If the revolutionary music of rap icons Christopher "The Notorious B.I.G." Wallace and Tupac Shakur was the only thing to discuss about them, there would still be a plethora of documentaries just concerning that subject alone. Not only is their music open to interpretation, analysis, and limitless discussion, but their deaths are also some of the most highly-questionable slayings in the history of the music. Wallace and Shakur have endured a great deal of posthumous popularity, and it's only fair that a documentary like Biggie & Tupac exists, which looks to put their music, their relationship, their upbringings, their success, and, most importantly in this film's case, their deaths under an analytical microscope.
Documentarian Nick Broomfield is a one-man crew with this film, lugging around microphone, which is attached to a lengthy boom, as well as strapping himself of several recorders and mixers in order to capture and record audio, as well as his camera to document all the impromptu interviews he is obtaining with this project. He tirelessly works to interview people who knew Wallace and Shakur personally, as well as their family members, and even those attached to Bad Boy Records and Death Row Records, which were Wallace and Shakur's affiliated record companies, respectively. Broomfield tries to piece together a plausible thesis for who killed the men, which requires illustrating the popular East Coast/West Coast rivalry that took place in the 1990's and shocked the hip-hop/rap world raw, as well as illustrating the numerous South Central Los Angeles gangs such as the Crips, the Bloods, and the Pirus.
We learn that both Wallace and Shakur had incredibly different upbringings from not only each other, but the personas they adopted in their music. For example, Wallace was a well-off young black kid, who grew up on the good side of the neighborhood, as opposed to the bad side. He worked as a bagger in a grocery store for his teenage years, and made solid money doing it, all the while coming home to a loving mother by the name of Voletta Wallace, who he kept close to her until his death. Voletta states that, contrary to his son's lyrics that stated "there wasn't food on the table," "there was not one second where the wasn't food on the table (in my house)." Shakur's lifestyle was violent and unpredictable, with a crack-addicted mother he still lovingly cared for, and an unstable home that changed every few months. However, Shakur had clearly notable talents, which consisted of acting and impersonating to being able to rap tricky verses at impossible speeds. Both traits would lead to his success as a performer and an artist.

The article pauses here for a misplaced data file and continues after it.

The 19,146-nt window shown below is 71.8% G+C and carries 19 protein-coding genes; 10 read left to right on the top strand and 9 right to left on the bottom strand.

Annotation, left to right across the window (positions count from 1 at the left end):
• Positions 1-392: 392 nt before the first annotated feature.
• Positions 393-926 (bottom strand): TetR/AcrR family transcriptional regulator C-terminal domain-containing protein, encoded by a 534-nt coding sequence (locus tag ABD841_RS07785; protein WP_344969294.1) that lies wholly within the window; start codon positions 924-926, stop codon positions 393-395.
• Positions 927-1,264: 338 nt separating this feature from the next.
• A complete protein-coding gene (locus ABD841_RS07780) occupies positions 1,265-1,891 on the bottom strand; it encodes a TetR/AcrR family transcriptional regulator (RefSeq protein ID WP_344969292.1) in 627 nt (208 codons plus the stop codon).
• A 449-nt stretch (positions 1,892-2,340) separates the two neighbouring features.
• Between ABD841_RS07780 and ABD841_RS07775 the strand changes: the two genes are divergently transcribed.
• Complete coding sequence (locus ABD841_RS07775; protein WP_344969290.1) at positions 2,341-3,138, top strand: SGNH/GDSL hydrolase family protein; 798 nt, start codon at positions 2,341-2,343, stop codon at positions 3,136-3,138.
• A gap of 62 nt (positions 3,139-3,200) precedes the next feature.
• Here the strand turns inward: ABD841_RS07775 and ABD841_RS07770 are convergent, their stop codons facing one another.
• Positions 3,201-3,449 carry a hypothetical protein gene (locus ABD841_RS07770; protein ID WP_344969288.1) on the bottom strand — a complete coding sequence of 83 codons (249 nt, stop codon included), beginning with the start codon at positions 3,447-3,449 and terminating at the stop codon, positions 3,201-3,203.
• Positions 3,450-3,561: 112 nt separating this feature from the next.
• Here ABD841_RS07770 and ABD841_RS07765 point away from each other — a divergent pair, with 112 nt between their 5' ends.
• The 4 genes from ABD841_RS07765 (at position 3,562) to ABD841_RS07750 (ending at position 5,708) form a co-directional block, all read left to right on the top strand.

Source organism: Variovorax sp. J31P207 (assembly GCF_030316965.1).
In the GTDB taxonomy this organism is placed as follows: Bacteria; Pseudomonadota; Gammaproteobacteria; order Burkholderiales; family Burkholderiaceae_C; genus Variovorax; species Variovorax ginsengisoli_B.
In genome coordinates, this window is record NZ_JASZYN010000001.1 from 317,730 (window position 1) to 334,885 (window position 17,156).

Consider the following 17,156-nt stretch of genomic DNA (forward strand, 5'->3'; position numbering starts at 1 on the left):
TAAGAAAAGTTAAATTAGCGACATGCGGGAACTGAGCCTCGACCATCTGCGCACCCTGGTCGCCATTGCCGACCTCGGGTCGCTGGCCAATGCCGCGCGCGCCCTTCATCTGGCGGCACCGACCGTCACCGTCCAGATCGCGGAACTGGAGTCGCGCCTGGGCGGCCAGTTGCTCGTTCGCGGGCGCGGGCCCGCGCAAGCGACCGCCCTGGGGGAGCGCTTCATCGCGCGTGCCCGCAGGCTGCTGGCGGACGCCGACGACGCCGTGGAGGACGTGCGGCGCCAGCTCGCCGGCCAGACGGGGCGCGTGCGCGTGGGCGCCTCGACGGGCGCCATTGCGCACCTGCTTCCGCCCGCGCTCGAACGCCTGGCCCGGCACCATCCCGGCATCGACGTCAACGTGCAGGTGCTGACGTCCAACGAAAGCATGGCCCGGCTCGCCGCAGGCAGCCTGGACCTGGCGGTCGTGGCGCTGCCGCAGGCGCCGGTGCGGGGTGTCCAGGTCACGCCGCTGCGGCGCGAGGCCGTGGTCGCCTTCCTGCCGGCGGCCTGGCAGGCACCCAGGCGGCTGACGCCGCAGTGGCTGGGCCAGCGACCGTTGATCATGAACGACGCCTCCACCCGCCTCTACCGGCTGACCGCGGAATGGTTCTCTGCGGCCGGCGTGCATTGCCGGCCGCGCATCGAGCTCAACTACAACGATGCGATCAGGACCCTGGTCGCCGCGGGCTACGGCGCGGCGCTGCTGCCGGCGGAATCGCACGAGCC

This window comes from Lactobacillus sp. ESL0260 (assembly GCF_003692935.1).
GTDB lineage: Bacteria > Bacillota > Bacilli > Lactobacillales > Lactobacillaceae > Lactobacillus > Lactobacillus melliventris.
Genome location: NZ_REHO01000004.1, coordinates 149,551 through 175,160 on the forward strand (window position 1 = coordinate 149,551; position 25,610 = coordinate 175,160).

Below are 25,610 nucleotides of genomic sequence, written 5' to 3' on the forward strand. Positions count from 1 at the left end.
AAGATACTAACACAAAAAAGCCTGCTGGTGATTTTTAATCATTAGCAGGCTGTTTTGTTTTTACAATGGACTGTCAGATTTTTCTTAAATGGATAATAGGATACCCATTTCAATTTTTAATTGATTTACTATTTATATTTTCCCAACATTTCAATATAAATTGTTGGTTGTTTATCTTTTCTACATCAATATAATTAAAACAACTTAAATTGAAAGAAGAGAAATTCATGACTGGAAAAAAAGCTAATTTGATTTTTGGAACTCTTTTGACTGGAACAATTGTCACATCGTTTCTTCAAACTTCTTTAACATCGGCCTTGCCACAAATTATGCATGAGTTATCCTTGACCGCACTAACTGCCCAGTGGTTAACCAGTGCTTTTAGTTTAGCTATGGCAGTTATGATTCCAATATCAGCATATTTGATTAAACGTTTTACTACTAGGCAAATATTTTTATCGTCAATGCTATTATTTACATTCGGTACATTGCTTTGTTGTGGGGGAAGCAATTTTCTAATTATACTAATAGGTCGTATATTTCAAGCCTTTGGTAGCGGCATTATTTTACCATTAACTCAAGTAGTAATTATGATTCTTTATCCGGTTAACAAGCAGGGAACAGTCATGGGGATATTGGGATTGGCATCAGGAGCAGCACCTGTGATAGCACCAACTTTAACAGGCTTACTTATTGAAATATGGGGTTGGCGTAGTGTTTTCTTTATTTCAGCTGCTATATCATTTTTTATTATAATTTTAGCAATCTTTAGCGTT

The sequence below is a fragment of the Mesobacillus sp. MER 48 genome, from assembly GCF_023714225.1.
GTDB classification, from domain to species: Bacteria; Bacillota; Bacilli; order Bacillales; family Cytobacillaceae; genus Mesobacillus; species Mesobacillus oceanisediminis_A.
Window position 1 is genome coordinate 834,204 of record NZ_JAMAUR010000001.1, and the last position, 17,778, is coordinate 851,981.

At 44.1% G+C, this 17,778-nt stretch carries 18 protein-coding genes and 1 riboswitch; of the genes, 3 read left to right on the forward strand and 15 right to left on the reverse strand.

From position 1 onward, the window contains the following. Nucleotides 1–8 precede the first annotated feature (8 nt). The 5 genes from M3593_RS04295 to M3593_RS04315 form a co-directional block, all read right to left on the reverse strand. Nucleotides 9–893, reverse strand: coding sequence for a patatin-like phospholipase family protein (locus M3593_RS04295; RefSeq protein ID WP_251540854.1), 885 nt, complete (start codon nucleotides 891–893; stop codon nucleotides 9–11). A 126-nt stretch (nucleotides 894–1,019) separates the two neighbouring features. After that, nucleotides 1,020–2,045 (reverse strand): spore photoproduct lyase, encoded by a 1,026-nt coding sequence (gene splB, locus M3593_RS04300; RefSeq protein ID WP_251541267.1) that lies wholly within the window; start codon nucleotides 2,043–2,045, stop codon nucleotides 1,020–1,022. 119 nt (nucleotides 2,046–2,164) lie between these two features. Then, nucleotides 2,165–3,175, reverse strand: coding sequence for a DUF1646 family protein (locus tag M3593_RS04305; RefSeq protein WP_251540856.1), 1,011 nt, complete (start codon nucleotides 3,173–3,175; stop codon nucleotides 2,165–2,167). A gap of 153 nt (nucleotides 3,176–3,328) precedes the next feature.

Broomfield relies on one key person to formulate his ideas about who killed Wallace and Shakur and that person is ex-LAPD officer Russell Poole, who has analyzed both cases for years and pieces together an interesting theory as to why the killers of the men had to be LAPD officers themselves. For one, Poole states that if the shootings were just basic gang violence, there's no way they'd still be unsolved today; they had to be clearly-orchestrated, well-planned shootings that could only be covered up by people in power. Another theory is that Death Row Records CEO Suge (pronounced "Shug") Knight had ordered Shakur killed because he was looking at other labels and also owed him $10 million in royalties.
Biggie & Tupac makes a compelling case for Knight and the LAPD's involvement in both murders, especially by detailing Knight's known history of manipulating and humiliating artists as well as the frightening aura Knight bears. When this film was made, Knight was serving prison time for probation violation, and even as he walks with a cane in a baby-blue prison jumpsuit, Knight is a frightening presence, not just because of the way he has been built up in this film before the interview is conducted, but just because of the way he seems to bleed authority, with his swagger and thick cigar. Even Broomfield's cameraman can barely keep the camera still when he sees him, fearing for what he may do - and he's in prison, I'll just remind you.
Biggie & Tupac is an intriguing, if admittedly speculative, documentary concerning two of the music industry's most intriguing icons and their untimely and extremely questionable deaths. Broomfield is a fine documentarian, conducting amateur, investigative journalism in a very do-it-yourself manner, which gives the film the idea of citizen action. Throw in an inherently interesting murder mystery about two already charismatic icons and you have a memorable music documentary where the music isn't the most entertaining part.
Directed by: Nick Broomfield.
Biggie & Tupac
Biography / Crime / Documentary / Music
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1 hr 46 min